The words “we know him” or “we are in him” describe a mutual love relationship. When we know God, his love, light, and holiness circulates within us. As it does, all the elements of hatred, darkness and sin vanish, and we are filled with his goodness. It is a vibrant and dynamic relationship which gives life, energizes, and produces spiritual growth that bears good fruit. As we see evidence that we obey Jesus’ commands and are growing to become like Jesus, we can know that we are genuine Christians.
The second mark is to love brothers and sisters (7-11). As we have seen, obeying God’s command is the mark of a genuine believer. In verses 7-11 we find that this specific command is to love one another. In verse 7, John explains that he was not writing a new command but an old one, which they had heard from the beginning. To love one another had been part of the gospel message they heard at first. They heard it so many times that it was not new at all. Nevertheless, it was new because its truth was seen in Christ, who filled the command with a richer, deeper meaning (8a). First, it was new in the emphasis he gave it. He brought Deuteronomy 6:5: “Love the Lord your God,” and Leviticus 19:18: “love your neighbor as yourself,” together and declared that the whole Law and Prophets hung on these commands. Secondly, it was new in the quality he gave it. A disciple was to love others not just in the way he loved himself but in the same way Christ had loved him, with self-sacrifice even unto death. Thirdly, it was new in scope, showing in the parable of the Good Samaritan that the neighbor we love is anyone who needs our help and compassion–irrespective of race and rank–and includes our enemy. Fourthly, it continues new by our fresh apprehension of it, for though doctrinal Christianity is old, experiential Christianity is always new. In these ways it was a new command and will always remain new.
Verse 8b says, “…its truth is seen in him and in you, because the darkness is passing, and the true light is already shining.” The love command was actualized in both the life of Jesus and the lives of his followers. When Jesus’ true light shines in our hearts, all the elements of darkness are gone and Jesus’ love and truth, joy, and peace overflow from our hearts. Then everything becomes new. As Jesus’ light advances day by day, the darkness recedes and will finally be gone completely.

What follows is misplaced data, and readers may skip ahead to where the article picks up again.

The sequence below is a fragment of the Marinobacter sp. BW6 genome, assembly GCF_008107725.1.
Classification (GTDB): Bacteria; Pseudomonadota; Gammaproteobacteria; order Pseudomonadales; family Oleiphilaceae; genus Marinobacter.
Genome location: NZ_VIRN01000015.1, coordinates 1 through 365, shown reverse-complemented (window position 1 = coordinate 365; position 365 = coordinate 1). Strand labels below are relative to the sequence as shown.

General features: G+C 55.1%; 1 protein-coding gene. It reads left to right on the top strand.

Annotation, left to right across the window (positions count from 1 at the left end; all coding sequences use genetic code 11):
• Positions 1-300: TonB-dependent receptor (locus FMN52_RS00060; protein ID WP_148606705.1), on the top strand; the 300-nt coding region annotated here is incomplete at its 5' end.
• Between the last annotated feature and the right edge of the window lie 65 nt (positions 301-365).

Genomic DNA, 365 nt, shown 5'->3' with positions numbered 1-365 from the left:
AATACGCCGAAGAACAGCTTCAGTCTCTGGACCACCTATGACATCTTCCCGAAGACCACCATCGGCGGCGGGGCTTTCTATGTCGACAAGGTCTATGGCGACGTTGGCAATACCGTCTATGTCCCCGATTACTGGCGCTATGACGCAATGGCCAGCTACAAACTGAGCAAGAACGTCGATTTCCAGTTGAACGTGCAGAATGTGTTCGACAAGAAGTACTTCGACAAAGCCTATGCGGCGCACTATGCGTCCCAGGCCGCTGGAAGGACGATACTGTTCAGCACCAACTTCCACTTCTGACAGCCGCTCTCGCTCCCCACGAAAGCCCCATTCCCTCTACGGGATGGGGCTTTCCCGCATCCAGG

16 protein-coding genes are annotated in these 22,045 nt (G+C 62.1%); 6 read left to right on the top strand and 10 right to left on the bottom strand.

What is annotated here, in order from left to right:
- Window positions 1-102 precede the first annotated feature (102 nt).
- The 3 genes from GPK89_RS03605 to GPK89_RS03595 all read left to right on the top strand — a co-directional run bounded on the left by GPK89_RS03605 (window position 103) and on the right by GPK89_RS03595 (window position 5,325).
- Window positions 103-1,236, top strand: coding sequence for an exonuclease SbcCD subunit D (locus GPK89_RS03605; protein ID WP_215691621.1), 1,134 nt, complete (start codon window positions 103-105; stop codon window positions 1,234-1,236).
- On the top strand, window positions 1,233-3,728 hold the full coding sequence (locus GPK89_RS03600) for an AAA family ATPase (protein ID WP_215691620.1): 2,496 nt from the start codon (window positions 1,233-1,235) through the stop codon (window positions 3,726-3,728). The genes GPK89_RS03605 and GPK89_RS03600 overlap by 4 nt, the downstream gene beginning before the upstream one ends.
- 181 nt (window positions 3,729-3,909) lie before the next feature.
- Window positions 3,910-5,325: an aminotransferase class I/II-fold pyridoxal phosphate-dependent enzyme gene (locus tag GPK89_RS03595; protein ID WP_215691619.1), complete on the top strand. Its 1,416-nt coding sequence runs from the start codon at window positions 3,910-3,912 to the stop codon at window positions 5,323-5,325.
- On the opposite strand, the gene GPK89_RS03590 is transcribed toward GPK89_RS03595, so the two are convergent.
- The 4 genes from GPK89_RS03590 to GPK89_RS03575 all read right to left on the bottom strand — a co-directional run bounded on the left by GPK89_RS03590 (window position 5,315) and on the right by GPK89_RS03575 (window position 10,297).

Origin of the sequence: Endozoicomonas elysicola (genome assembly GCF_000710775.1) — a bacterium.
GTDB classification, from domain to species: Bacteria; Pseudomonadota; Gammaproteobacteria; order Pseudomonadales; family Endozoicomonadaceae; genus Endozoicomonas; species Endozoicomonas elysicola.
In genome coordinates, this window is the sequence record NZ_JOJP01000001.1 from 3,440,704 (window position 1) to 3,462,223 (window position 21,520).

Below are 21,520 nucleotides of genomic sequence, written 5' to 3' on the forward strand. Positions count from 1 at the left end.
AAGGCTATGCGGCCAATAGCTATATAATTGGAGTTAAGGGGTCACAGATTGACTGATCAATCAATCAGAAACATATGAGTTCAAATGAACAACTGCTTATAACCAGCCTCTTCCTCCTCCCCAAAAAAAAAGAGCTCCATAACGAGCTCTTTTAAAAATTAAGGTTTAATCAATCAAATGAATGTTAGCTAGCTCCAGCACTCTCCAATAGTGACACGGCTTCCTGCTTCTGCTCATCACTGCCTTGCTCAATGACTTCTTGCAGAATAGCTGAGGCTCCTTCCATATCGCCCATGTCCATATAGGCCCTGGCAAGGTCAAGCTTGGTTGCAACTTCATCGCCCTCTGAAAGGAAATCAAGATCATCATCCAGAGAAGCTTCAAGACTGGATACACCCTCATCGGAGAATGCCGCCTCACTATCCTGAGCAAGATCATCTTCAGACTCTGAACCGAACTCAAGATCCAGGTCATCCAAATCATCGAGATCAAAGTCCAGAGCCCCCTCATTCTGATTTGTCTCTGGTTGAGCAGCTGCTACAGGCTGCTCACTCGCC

Verses 9-11 contrast those who hate a brother or sister with those who love them. The word “anyone” is repeated at the beginning of three general statements and indicates that there is no exception. Anyone who claims to be in the light but bears grudges against a brother or sister is still in the darkness (9). If we hate even one person in the Christian fellowship, we are not in the light. On the other hand, anyone who is genuinely concerned for brothers and sisters and helps them practically in their time of need, lives in the light. There is nothing in them to make them stumble (10). Such people are living before God with a clear conscience. But, again, anyone who gossips about others, judges others, or habitually ignores others’ needs is still in the darkness. They do not know where they are going, because the darkness has blinded them (11). They have no spiritual discernment. They have no peace in their hearts. In fact, they experience hell. Hating one person in the Christian fellowship is not a small matter. It breaks fellowship with God and with brothers and sisters. The problem is that we cannot love a brother or sister by our own strength. In the morning we may pray sincerely to love a certain brother or sister. But when we see that person, hatred flares up immediately. Then everything they say or do, even their hairstyle, is unbearable. It is because the power of darkness works in our hearts. We cannot overcome it with our own strength. But when Jesus’ light shines in our hearts all the darkness disappears. As we began 1 John study, I prayed to discover anyone I did not love properly. To my surprise the Lord revealed my judgmental spirit toward a dear friend. When I brought this to Jesus, he cleansed my darkness and gave me a new love for this dear brother. Afterward I could love him genuinely from my heart and could have great assurance that I am in Christ. Only Christ enables me to walk in the light.